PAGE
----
The controversial re-introduction of fluoride will be delayed 12 months while experts operate a miniature mock-up of the water system to test for possible increased lead levels.
The risk of lead leaching is very low, according to a consultant hired by Windsor Utilities Commission. But the 12-month pipe loop study was urged out of an abundance of caution “to ensure that lead release does not increase after fluoride introduction.”
The study will delay fluoridation until November 2021, commissioners were told Wednesday during a progress report on the re-introduction. The city has been without fluoride more than six years and the study will mean another year delay, but WUC officials believe they can do nothing else but recommend the study, said Helga Reidel, CEO of Enwin, which manages the water system for WUC.
“It’s too important. This is the water system,” she told commissioners, who approved the study.
After a previous city council removed fluoride in 2013, a 51 per cent rise in serious tooth decay among kids over five years and the pleadings from local dentists and the Windsor-Essex County Health Unit convinced the current council to reverse direction. In December 2018, they voted 8-3 to resume fluoridating the water supply. But it’s up to WUC to actually do it, a process that will cost an estimated $635,000 for startup costs and about $150,000 annually to operate.
The pipe loop study, said Enwin vice-president of water operations Garry Rossi, will provide the “highest level of certainty that lead levels will not be adversely affected.”
The concerns all centre around efforts during the last several years to eliminate leaching of lead from lead water lines into the water. WUC has been replacing its lead water lines. Out of about 70,000 customers, about 15,000 had lead services — the WUC-owned water lines that run between the water main and the property line — a few years ago. That number has been reduced to 6,000 with the goal of getting to zero by 2026. But there remains roughly 15,000 households that still have lead piping on their property, Rossi said.So starting in 2016, WUC added phosphoric acid to the water supply as a corrosion control, creating a protective barrier inside lead water lines to stop the lead from leaching into the water. And it has worked, Rossi said, citing a dramatic improvement in water testing results.
But what happens when you add fluoride to a system that already has corrosion control? It’s a question that needs to be answered because it’s never been done before, Rossi said.“Chemical reactions are different. There are laws of chemistry and how they occur and why they occur, and this is one they haven’t studied,” he said.
The pipe loop study apparatus will be comprised of four circuits of lead piping that have the protective barriers. The first pipe will be fed non-fluoridated city water, and the remaining three will get water with different concentrations of fluoride. The pipes are meant to mimic the water circulation in a person’s home, where flow stops and starts when people are showering, bathing and cooking. The study needs to be done year-round because lead leaches more readily in summer. The water will be tested daily.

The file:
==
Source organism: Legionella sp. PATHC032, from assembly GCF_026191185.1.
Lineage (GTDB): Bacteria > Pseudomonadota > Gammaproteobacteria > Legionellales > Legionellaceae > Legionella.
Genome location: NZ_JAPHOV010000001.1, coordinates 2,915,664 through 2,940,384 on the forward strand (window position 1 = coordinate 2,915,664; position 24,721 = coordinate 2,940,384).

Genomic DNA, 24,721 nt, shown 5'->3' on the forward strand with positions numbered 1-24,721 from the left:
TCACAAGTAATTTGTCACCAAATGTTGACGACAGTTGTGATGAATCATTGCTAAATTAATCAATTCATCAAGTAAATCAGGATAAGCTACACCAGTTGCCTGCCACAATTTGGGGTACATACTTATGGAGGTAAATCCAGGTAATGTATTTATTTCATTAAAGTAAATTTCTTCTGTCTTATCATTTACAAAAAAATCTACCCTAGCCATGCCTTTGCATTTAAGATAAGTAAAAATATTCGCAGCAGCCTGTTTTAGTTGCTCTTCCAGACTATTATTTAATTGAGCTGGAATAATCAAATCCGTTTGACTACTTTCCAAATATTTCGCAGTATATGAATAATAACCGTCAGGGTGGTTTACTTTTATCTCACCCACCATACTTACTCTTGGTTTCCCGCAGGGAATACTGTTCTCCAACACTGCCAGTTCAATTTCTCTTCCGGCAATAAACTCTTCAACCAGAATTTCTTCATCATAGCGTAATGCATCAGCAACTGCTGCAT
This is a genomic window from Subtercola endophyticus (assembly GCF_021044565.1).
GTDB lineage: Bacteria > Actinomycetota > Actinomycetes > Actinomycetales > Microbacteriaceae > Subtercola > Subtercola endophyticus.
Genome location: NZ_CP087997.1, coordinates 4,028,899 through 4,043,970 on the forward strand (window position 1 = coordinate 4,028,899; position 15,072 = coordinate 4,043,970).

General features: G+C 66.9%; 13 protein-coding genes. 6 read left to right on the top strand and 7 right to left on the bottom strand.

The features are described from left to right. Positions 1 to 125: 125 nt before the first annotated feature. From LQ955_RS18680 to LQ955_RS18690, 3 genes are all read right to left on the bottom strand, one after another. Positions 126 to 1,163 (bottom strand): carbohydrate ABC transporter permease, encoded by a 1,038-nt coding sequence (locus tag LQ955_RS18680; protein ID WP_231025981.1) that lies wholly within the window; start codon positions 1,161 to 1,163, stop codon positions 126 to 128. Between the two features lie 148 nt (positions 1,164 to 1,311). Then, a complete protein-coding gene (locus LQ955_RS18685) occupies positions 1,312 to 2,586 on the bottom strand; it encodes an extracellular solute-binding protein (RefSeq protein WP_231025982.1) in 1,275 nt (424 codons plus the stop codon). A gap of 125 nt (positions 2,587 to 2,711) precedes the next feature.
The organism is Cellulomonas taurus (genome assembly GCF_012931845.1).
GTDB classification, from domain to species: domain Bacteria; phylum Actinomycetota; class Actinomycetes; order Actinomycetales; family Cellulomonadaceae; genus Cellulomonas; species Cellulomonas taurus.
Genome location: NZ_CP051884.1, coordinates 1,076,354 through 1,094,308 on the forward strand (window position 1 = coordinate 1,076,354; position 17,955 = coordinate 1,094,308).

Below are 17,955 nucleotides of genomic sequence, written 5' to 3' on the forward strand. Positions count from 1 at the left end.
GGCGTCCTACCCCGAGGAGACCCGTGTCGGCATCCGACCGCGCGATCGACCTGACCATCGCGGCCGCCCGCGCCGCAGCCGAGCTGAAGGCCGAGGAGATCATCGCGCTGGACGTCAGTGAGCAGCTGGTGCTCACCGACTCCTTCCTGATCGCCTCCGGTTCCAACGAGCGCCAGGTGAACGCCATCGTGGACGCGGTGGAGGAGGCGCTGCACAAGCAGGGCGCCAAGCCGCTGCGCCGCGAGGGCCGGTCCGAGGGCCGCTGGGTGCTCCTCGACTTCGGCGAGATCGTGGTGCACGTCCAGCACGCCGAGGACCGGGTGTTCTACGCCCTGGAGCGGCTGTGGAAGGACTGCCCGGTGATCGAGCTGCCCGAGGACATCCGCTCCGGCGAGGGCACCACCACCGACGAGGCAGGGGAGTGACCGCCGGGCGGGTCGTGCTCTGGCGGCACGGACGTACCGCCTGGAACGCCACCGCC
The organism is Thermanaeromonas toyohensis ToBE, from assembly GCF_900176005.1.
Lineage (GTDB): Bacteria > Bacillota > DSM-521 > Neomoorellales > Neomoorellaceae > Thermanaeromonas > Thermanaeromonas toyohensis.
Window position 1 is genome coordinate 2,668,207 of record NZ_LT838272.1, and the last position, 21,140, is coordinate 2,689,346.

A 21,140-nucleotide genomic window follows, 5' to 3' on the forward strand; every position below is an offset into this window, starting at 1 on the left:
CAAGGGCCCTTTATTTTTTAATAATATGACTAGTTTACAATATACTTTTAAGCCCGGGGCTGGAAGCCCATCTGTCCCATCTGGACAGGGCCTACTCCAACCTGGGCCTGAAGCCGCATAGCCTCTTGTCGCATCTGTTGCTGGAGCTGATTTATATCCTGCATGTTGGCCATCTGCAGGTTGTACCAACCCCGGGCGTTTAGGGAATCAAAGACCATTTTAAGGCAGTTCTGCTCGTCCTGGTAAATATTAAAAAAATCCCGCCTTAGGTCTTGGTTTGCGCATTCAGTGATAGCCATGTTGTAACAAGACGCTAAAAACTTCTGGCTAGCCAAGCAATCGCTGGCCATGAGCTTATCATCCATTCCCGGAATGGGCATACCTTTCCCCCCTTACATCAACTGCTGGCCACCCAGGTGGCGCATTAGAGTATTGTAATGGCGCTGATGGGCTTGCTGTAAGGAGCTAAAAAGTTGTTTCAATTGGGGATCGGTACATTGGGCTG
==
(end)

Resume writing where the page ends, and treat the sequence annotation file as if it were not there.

“We want to ensure the addition of fluorosilicic acid, which is the fluoride additive, doesn’t erode any of that protective layer and create adverse lead results,” Rossi said.WUC intends to use the highest quality of liquid fluorosilicic acid, called “high purity,” because liquid is safer for staff to use than powder, and because there were public concerns about the form of fluorosilicic acid that previously was used — a byproduct of the fertilizer production process. The high purity form costs about 36 per cent more. Total cost is estimated at between $20,000 and $30,000 annually.
WUC originally budgeted $850,000 to reintroduce fluoride, which includes the cost of the pipe loop study which starts in May. If test results are good, WUC would apply for a change to its operating licence in May of 2021 and commission the fluoridation system in November 2021. Rossi said the re-introduction won’t cause residents’ water rates to rise.
The drive to resume fluoridation originated from the health unit’s 2018 Oral Health Report, which lays out dramatic declines in the oral health of the local population. Comparing Windsor-Essex, where no municipalities fluoridate, with the rest of Ontario, where 70 per cent do, the percentage of children with urgent dental needs was double, according to the report.
But many residents strongly opposed fluoridation, claiming it amounts to “medicating” the population with a chemical they believe is harmful and minimally effective at preventing tooth decay. When council banned fluoridation in 2013, fluoridation had been happening in Windsor for 51 years.
The move to reintroduce fluoridation will also affect residents in LaSalle and Tecumseh, which rely on Windsor for their drinking water. Officials from those towns as well as the health unit were updated on the progress report on Tuesday.